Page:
Make 2016 a year of outdoors exploration, adventuring for your family

I'm not a huge fan of New Year resolutions, mostly because I seldom keep them. I gave up committing to things like losing 20 pounds or pledging to paint the living room a long time ago.

There is one aspect of a shifting calendar, however, for which I refuse to budge: Our annual here-there-and-everywhere-possible outdoor adventuring. Every family has its own value system, principles that provide a compass for living, and ours happens to embrace exploration, whether we camp beneath a canopy of spruce trees in Alaska or snorkel with sea lions in the warm waters of Baja California.

Our ethos is simple: provide opportunity. Try everything. Be an ambassador. Share. Kids don't need luxury to be happy, nor do they need to venture far from home. Setting the pace for outdoor adventures begins with a single step, so as the sun rises on 2016, here are a few inspirations to jump-start your new year.

Celebrate a national park

Entering a centennial year, the National Park Service is launching a series of programs to encourage families with children to explore the 59 parks, historic landmarks, and monuments stretching across the country. Alaskans don't have to leave the state for an array of choices: we have 15 national parks, preserves, monuments and historical parks, plus 13 national wild rivers and 49 national historic landmarks. Consider taking youngsters to America's largest national park, Wrangell-St. Elias, and visit Kennecott Mines National Historic Landmark near the community of McCarthy. Here, visitors of all ages can wander the renovated buildings of this former copper mine community, hike scenic trails, climb on ice, and soar above the landscape on a flightseeing tour. We like to stay at Kennicott Glacier Lodge in the heart of the park, where hospitality and history blend in a delicious space of contentment. Its season runs May 28-September 11. Parents of fourth-grade students can secure a free national park pass for your child courtesy of the Every Kid in a Park campaign to encourage more kids to visit their public lands.

Find a national park anywhere in the U.S. using the Park Service's search tool: www.nps.gov/findapark/index.htm

Dig into family roots

Whether your ancestors came to the United States via airplane, automobile, steamship or on foot (effort to acknowledge the original Alaskans probably came across the Bering Sea Land Bridge), uncovering the history of fathers, mothers, and grandparents can make for an exciting family vacation. Our hot trip for 2016 entails flying to Forest City, Iowa, in May to retrace the steps of my grandfather, who traveled aboard an emigrant car at age 3 to the wheat fields and ranches of Montana. For Alaska kids who don't often visit the Lower 48, the opportunity to experience a landscape different from home can be a treasure. Take a hike upon area trails, play at popular parks, or see a local festival. We're camping the whole way in an RV rented from Great Alaskan Holidays' Spring Adventure Package and utilizing KOA campgrounds, state parks, and a few national parks between the Hawkeye State and Alaska.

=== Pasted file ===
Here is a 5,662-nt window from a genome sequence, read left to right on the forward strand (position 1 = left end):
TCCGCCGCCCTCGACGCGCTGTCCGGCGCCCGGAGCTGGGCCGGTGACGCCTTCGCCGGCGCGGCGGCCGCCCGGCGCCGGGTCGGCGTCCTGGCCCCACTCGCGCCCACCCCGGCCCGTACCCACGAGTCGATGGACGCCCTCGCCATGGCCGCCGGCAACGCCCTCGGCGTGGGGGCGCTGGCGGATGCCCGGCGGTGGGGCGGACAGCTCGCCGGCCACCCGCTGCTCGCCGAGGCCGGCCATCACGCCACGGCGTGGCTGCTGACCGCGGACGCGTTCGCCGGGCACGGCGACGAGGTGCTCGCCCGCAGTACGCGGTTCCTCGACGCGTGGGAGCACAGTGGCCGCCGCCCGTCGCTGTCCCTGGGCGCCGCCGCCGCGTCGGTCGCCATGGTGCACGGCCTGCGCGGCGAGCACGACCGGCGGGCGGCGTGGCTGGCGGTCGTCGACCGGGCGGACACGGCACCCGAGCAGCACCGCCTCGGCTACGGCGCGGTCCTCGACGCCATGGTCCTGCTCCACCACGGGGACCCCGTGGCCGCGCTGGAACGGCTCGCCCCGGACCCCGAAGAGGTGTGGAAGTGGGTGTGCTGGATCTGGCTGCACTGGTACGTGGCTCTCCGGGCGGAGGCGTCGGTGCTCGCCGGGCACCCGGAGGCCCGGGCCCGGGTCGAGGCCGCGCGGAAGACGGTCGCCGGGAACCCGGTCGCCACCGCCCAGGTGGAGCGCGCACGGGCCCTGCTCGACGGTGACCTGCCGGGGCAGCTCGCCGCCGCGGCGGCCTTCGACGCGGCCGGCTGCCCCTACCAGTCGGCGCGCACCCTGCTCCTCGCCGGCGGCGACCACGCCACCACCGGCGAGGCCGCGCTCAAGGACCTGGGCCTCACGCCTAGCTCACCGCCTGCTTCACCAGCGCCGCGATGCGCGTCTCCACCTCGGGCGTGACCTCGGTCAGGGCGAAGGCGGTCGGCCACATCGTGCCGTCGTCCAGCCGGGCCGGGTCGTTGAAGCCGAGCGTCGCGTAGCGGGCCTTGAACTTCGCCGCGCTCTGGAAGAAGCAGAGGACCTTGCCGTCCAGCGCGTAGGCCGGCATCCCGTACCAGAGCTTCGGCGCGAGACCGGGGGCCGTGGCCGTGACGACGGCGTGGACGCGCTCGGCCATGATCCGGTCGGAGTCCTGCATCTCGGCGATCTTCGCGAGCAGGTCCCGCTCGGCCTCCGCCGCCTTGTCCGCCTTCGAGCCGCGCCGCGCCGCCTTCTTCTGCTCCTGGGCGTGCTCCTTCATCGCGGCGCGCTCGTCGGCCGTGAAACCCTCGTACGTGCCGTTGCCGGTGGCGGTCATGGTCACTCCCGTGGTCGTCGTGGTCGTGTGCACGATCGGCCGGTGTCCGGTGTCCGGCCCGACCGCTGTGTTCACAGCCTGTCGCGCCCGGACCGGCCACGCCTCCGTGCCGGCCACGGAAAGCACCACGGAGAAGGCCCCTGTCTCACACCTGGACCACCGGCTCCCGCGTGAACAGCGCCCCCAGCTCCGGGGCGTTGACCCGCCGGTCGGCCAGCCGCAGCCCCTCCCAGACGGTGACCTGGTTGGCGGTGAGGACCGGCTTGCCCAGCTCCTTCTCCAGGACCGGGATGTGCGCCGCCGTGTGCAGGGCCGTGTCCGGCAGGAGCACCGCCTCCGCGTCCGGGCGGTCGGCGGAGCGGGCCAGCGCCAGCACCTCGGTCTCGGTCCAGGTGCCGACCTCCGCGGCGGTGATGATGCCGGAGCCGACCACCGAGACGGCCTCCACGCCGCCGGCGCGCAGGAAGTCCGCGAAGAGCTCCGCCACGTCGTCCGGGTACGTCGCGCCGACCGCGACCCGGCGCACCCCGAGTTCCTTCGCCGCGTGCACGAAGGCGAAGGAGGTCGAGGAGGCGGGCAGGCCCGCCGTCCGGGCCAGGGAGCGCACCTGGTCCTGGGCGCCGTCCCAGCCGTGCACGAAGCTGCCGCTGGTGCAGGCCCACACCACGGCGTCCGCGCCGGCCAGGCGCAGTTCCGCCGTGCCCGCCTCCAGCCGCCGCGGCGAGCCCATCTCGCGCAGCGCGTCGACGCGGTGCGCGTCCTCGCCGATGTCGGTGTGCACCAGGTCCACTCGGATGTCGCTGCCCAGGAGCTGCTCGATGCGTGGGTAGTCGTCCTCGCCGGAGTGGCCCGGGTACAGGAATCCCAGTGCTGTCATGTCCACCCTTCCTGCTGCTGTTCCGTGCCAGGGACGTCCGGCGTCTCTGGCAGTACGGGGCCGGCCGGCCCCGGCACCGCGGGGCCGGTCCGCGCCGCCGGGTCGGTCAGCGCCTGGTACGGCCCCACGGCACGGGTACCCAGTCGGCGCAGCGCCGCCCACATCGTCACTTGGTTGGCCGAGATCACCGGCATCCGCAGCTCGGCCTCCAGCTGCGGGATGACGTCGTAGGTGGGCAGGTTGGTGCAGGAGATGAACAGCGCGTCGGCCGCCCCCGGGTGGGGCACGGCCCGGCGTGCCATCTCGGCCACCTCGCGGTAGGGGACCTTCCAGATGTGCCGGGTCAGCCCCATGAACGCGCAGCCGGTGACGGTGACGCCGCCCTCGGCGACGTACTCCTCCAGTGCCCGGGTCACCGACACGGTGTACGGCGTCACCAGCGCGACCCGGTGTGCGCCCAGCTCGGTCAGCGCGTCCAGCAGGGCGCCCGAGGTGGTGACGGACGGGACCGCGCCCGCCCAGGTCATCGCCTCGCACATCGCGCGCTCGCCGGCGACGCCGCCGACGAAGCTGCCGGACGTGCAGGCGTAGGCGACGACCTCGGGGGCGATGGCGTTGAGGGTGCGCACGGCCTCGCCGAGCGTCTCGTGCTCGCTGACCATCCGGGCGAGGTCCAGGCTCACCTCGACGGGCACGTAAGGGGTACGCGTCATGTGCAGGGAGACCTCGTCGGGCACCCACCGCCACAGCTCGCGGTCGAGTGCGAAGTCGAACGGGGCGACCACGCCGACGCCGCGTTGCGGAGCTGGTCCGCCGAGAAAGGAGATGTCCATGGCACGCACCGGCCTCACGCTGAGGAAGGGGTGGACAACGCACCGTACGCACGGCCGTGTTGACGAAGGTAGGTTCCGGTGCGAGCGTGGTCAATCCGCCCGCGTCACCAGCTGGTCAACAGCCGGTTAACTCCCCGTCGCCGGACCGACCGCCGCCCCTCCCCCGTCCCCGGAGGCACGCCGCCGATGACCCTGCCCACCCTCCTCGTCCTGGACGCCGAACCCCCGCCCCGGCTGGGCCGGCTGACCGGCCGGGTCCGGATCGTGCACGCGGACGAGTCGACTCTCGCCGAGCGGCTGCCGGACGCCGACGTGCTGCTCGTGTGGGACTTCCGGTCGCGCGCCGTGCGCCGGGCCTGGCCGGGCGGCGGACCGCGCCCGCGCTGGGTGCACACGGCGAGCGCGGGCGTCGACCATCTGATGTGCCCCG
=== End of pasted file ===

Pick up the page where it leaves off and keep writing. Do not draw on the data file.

Go beyond your comfort zone

It can be mentally and physically challenging to venture into a new recreational space, especially for parents. That said, children who attempt feats of perceived daring with the support of willing moms and dads are empowered to become independent, self-reliant creatures more inclined to try new things as they grow up. Not an experienced outdoorsman or woman yourself? Take a class at REI, where instructors from the community teach everything from winter camping to mountain bike basics. Mothers and daughters age 18 and above may enjoy a weekend at the Becoming an Outdoors Woman (BOW) program, sponsored by the Alaska Department of Fish and Game. Although the focus has been women, men can also enroll. With a statewide network of classes held all year, the BOW programs teach empowerment and independence in hunting, fishing, camp cooking, field-dressing game, and many other outdoor pursuits.

For kids age 10-12, Fish and Game offers Outdoor Youth Days, where tweens can learn the skills of gun safety, fishing, outdoor survival, watershed ecology, and boating safety. The 2016 schedules are not available yet, so keep tabs on the Fish and Game website.

Back in the 1800s, Ralph Waldo Emerson said: "Nature always wears the colors of the spirit." Whether your family's spirit is fiery red or meadow-green, take time this year to nurture within nature, and be glad about it.

Erin Kirkland is author of Alaska On the Go: Exploring the 49th state with children and publisher of AKontheGO.com, a travel resource for Alaska families. Connect with her at e.kirkland0@gmail.com.